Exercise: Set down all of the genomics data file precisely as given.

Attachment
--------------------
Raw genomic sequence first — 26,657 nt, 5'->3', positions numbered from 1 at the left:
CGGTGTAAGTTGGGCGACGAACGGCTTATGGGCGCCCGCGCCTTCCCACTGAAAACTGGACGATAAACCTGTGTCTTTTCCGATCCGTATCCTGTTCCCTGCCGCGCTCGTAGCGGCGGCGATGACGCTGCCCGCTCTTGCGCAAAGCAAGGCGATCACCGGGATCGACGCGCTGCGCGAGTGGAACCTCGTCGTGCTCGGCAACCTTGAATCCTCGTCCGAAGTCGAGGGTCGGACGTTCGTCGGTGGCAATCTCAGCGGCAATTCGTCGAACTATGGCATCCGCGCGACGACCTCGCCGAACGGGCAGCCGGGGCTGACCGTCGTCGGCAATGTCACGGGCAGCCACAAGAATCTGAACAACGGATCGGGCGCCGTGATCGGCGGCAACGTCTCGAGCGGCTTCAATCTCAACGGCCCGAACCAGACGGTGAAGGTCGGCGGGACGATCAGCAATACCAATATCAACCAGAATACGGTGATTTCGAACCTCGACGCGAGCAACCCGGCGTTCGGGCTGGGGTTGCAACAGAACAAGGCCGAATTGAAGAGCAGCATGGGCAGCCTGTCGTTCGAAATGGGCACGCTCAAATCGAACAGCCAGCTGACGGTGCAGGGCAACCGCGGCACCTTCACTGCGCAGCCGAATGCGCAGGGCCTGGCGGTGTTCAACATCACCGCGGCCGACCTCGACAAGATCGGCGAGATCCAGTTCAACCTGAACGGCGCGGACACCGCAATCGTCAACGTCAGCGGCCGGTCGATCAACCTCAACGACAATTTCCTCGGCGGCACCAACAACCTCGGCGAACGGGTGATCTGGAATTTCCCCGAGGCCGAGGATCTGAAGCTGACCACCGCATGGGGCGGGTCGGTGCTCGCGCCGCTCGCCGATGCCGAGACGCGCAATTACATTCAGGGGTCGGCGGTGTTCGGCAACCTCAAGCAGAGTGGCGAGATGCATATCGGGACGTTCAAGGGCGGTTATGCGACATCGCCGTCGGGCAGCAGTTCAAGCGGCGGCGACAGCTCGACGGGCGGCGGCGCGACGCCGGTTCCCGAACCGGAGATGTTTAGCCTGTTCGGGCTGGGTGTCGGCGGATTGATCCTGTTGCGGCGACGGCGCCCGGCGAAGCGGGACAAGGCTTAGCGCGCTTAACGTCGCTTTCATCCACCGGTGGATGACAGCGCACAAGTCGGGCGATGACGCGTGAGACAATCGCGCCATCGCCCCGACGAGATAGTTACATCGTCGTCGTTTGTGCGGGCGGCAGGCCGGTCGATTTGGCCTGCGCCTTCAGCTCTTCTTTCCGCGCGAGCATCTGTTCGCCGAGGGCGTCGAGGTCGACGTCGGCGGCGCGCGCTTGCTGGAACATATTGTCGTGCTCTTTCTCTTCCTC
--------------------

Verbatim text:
Raw genomic sequence first — 26,657 nt, 5'->3', positions numbered from 1 at the left:
CGGTGTAAGTTGGGCGACGAACGGCTTATGGGCGCCCGCGCCTTCCCACTGAAAACTGGACGATAAACCTGTGTCTTTTCCGATCCGTATCCTGTTCCCTGCCGCGCTCGTAGCGGCGGCGATGACGCTGCCCGCTCTTGCGCAAAGCAAGGCGATCACCGGGATCGACGCGCTGCGCGAGTGGAACCTCGTCGTGCTCGGCAACCTTGAATCCTCGTCCGAAGTCGAGGGTCGGACGTTCGTCGGTGGCAATCTCAGCGGCAATTCGTCGAACTATGGCATCCGCGCGACGACCTCGCCGAACGGGCAGCCGGGGCTGACCGTCGTCGGCAATGTCACGGGCAGCCACAAGAATCTGAACAACGGATCGGGCGCCGTGATCGGCGGCAACGTCTCGAGCGGCTTCAATCTCAACGGCCCGAACCAGACGGTGAAGGTCGGCGGGACGATCAGCAATACCAATATCAACCAGAATACGGTGATTTCGAACCTCGACGCGAGCAACCCGGCGTTCGGGCTGGGGTTGCAACAGAACAAGGCCGAATTGAAGAGCAGCATGGGCAGCCTGTCGTTCGAAATGGGCACGCTCAAATCGAACAGCCAGCTGACGGTGCAGGGCAACCGCGGCACCTTCACTGCGCAGCCGAATGCGCAGGGCCTGGCGGTGTTCAACATCACCGCGGCCGACCTCGACAAGATCGGCGAGATCCAGTTCAACCTGAACGGCGCGGACACCGCAATCGTCAACGTCAGCGGCCGGTCGATCAACCTCAACGACAATTTCCTCGGCGGCACCAACAACCTCGGCGAACGGGTGATCTGGAATTTCCCCGAGGCCGAGGATCTGAAGCTGACCACCGCATGGGGCGGGTCGGTGCTCGCGCCGCTCGCCGATGCCGAGACGCGCAATTACATTCAGGGGTCGGCGGTGTTCGGCAACCTCAAGCAGAGTGGCGAGATGCATATCGGGACGTTCAAGGGCGGTTATGCGACATCGCCGTCGGGCAGCAGTTCAAGCGGCGGCGACAGCTCGACGGGCGGCGGCGCGACGCCGGTTCCCGAACCGGAGATGTTTAGCCTGTTCGGGCTGGGTGTCGGCGGATTGATCCTGTTGCGGCGACGGCGCCCGGCGAAGCGGGACAAGGCTTAGCGCGCTTAACGTCGCTTTCATCCACCGGTGGATGACAGCGCACAAGTCGGGCGATGACGCGTGAGACAATCGCGCCATCGCCCCGACGAGATAGTTACATCGTCGTCGTTTGTGCGGGCGGCAGGCCGGTCGATTTGGCCTGCGCCTTCAGCTCTTCTTTCCGCGCGAGCATCTGTTCGCCGAGGGCGTCGAGGTCGACGTCGGCGGCGCGCGCTTGCTGGAACATATTGTCGTGCTCTTTCTCTTCCTC